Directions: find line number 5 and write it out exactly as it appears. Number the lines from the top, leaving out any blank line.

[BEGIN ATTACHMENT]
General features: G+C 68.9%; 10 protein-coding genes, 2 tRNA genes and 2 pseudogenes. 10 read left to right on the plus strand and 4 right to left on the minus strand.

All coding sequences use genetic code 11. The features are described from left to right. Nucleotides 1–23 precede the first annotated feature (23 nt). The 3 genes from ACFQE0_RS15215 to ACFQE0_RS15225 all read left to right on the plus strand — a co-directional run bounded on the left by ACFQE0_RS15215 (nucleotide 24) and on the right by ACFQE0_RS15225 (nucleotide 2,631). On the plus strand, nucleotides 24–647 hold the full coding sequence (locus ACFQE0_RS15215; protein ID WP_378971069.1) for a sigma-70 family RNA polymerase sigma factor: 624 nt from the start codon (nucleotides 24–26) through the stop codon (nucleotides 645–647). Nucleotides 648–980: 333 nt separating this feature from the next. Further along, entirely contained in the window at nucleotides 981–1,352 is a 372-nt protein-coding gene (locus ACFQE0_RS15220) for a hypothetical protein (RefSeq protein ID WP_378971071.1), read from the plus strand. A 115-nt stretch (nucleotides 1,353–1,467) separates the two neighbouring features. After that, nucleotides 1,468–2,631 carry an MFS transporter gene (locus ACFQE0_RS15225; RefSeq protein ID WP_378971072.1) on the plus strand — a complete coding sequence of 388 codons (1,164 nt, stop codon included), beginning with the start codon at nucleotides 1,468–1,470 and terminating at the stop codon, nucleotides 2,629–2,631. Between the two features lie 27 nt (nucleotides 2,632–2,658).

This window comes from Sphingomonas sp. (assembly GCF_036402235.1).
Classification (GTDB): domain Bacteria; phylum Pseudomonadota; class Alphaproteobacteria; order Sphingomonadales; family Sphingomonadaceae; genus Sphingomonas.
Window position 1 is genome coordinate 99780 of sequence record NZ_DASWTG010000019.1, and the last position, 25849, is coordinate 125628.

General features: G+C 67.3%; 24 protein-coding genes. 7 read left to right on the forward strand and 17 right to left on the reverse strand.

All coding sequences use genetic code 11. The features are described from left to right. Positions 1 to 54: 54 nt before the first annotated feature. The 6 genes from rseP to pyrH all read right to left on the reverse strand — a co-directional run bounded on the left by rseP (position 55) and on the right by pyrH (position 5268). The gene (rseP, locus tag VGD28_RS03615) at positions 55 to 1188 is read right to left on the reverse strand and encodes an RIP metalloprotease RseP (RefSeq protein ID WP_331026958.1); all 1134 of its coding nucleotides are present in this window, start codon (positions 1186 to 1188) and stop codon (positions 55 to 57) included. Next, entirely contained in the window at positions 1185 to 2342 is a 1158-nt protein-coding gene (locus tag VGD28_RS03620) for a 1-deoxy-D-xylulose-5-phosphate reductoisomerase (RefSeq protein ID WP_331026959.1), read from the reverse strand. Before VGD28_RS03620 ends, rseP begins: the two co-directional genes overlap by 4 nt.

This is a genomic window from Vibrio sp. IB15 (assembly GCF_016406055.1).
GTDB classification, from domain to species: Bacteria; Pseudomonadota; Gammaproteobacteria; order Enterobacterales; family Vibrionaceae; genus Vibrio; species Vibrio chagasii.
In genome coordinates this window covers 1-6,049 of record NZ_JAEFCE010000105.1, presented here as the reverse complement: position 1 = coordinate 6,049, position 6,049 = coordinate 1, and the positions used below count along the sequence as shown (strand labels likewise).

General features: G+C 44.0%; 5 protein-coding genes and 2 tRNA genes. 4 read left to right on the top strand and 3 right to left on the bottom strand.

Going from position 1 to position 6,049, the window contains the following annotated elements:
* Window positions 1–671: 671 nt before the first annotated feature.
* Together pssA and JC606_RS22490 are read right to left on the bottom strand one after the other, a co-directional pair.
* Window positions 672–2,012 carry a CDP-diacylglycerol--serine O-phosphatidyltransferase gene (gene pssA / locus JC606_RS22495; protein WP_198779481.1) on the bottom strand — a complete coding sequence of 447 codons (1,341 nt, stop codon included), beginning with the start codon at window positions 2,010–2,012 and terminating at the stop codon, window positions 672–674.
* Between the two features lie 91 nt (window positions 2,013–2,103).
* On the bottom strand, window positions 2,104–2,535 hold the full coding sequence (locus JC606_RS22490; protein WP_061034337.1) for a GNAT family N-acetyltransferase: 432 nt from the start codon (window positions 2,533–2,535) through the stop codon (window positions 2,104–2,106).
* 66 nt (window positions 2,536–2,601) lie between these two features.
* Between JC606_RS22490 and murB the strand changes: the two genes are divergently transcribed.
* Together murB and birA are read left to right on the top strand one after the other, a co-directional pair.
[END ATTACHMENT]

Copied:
Window position 1 is genome coordinate 99780 of sequence record NZ_DASWTG010000019.1, and the last position, 25849, is coordinate 125628.